Safe and Sound (Version II), 2014, sound system, lighting, photoluminous vinyl, variable dimensions Soundtrack: OneFinger, Dj OneFinger, 1996  

Born in Israel in 1979, lives and works in Tel Aviv and Berlin since 2013

Safe and Sound is an installation comprised of a fluorescent material
which outlines a checkered pattern on the museum floor, and accompanies a synchronized dialogue between techno music and lighting. In the hall and corridor, lights appear and disappear in synch with the beat, and with them, fluorescent colors. Photoluminous material - normally used for safety signs and also reminiscent of futuristic dance images - is used by Rodeh to mark the dance floor outlines. The music which accompanies the piece is by DJ OneFinger, and the eponymous
track was a highly popular and wellknown techno track in the German nightclubs of the 1990s. The installation shifts between blinding light and total darkness, with the photoluminous material used as an orientation anchor, creating a kind of mental space outside reality and time. Safe and Sound (Version II) is inspired by Berlin's rave and nightclub scene that evolved from subculture to mainstream, as well
as the first decades of the 20th century, when Berlin was famous for its night life and hundreds of dancehalls, ballrooms and cabarets. Jazz, foxtrot and swing were played to enthusiastic audiences who danced the nights away. When the Nazis rose to power, this sort of leisure culture was considered "decadent". The party officially declared these dances to be a corrupt pastime for the Aryan nation, and imposed severe restrictions on public dancing. As a result, Berlin's ballrooms, cabarets and nightclubs were abandoned for many years. In the postwar decades, the city's nightlife was slow to recover, and the nightclubbing culture flourished again only in the 1990s, after the fall of the Berlin Wall. Techno music created a new reality in which both time and old hierarchies were broken up. As described by Théo Lessour in his book Berlin Sampler, techno was a music that reveled in the present moment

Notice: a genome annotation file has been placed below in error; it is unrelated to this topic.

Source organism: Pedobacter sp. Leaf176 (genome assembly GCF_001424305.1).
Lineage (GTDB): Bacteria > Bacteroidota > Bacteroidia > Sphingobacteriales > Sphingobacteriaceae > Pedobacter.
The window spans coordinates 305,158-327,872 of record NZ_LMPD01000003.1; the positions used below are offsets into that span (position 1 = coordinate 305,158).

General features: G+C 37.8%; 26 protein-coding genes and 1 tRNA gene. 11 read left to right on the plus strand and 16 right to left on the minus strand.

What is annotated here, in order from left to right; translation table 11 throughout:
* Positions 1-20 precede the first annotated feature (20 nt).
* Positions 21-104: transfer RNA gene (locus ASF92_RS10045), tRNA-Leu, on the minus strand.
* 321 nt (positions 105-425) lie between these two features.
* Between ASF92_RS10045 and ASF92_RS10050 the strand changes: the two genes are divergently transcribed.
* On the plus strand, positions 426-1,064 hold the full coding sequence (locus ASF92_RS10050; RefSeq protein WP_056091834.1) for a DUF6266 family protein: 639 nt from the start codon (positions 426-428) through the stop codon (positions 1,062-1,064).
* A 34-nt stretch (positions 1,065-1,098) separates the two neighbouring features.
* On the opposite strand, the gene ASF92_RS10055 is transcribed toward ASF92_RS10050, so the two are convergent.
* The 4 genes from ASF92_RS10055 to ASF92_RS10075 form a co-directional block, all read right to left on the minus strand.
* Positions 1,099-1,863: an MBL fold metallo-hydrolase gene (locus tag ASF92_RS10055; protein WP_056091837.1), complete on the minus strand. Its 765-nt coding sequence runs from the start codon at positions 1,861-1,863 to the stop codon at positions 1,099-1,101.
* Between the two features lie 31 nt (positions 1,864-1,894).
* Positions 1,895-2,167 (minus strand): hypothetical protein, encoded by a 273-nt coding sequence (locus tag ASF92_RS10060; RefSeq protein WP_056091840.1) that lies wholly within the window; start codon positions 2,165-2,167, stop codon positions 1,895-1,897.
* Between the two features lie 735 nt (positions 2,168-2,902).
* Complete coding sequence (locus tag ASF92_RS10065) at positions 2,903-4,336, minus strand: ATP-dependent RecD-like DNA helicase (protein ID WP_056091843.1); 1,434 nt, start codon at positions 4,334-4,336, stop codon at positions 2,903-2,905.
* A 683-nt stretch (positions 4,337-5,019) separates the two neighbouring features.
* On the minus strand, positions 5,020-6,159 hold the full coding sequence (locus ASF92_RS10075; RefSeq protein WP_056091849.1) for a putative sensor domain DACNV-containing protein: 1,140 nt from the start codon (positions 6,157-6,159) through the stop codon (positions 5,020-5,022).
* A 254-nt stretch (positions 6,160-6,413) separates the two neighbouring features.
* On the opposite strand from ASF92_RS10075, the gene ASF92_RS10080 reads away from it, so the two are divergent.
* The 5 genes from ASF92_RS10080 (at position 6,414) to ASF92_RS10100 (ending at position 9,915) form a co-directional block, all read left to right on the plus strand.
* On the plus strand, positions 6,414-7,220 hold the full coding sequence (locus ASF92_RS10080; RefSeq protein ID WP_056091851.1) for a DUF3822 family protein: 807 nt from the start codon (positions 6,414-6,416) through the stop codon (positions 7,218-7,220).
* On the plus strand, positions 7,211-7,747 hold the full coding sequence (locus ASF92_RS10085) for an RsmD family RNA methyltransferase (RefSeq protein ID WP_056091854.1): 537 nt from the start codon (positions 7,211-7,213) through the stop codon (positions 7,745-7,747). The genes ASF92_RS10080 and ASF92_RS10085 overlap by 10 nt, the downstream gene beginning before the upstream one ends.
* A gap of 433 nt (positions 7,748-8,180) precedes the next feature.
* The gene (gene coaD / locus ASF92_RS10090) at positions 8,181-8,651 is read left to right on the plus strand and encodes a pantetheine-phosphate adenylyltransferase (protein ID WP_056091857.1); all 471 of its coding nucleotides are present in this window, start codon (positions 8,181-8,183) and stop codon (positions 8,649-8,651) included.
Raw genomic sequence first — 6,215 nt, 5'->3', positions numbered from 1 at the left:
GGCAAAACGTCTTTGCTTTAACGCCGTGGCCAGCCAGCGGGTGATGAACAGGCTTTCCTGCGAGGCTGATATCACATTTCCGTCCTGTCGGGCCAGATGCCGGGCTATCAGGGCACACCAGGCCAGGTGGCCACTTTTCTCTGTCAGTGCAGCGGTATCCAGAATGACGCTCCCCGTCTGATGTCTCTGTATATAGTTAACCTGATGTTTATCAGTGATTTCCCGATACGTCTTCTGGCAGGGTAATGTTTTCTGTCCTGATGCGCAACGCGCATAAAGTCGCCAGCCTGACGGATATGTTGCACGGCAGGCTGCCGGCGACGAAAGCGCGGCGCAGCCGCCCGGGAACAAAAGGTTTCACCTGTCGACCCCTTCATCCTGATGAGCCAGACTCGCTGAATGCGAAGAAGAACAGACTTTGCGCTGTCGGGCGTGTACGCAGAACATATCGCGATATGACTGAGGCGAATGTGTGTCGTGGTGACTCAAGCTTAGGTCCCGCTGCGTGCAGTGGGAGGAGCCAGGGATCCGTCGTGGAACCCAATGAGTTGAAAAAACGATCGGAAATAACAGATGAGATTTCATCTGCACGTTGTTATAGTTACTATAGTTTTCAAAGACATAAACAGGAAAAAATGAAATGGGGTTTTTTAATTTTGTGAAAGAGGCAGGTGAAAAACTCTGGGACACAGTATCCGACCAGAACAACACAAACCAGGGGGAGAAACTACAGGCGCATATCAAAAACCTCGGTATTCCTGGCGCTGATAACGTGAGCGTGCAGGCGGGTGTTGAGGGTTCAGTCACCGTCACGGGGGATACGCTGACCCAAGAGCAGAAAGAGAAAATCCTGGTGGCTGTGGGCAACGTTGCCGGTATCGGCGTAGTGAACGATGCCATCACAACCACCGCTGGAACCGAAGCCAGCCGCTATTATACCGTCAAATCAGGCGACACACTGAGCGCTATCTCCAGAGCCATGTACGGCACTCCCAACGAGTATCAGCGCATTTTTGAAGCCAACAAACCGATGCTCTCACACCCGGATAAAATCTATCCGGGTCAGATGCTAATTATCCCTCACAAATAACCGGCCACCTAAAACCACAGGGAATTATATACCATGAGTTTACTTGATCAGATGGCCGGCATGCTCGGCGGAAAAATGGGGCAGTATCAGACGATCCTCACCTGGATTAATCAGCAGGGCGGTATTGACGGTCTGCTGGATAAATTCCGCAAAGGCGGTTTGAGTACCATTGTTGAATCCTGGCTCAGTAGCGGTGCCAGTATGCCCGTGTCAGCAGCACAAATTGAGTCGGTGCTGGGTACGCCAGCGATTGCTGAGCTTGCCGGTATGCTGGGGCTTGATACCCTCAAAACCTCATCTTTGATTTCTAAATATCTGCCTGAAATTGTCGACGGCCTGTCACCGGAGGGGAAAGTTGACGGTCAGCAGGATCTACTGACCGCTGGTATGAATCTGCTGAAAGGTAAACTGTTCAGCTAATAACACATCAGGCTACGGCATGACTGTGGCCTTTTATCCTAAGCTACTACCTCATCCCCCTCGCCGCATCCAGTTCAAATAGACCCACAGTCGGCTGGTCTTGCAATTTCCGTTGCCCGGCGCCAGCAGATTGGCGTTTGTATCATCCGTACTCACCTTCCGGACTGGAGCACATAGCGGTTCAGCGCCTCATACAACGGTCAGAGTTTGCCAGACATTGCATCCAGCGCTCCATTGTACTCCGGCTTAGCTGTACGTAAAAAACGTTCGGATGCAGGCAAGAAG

and pushed current events to the sidelines, that rejoiced in entering into a continuum where everything was equal and worth experiencing, where no one thing was better than any other.1.

Rodeh's work also blends the present with the past - in her own words, "I wish to blend the sounds of today's club culture together with the aesthetic roots of the ballroom culture of the first half of the 20th century". Traditionally, dancehalls represented an implicit form of cultural-political protest both in the darkest eras of German society, when it gradually adopted the Nazi ideology, and in the period after the fall of the Berlin Wall, when youngsters felt a need to consign the gloom and severity of the Communist regime to oblivion. Rodeh's work is layered with the
multiple verbal connotations of the title Safe and Sound, as well as
with the turbulent history of Berlin's clubs throughout the city's history.
The use of photoluminous safety material highlights the tension between liberating and regimented security. The protected club space, removed from everyday life, enables clubbers to experience a sense of security, disinhibition and free expression, but the photoluminous material also symbolizes a supervised freedom and a controlled environment.
Rodeh's work manifests the "return to Berlin" as a return to a place as well as a journey back in time. Thus, she obliquely and tacitly evokes the memories of the dark historical events which took place in-between the dancing eras, events which spelled the demise of the city's
wild nightlife back then, and in a different way, led to their current

Light programming: Shahar Bareket


1. Théo Lessour, 2009. Berlin Sampler: From Cabaret
to Techno: 1904-2012, a Century of Berlin Music, p. 307.
Berlin: Ollendorff Verl

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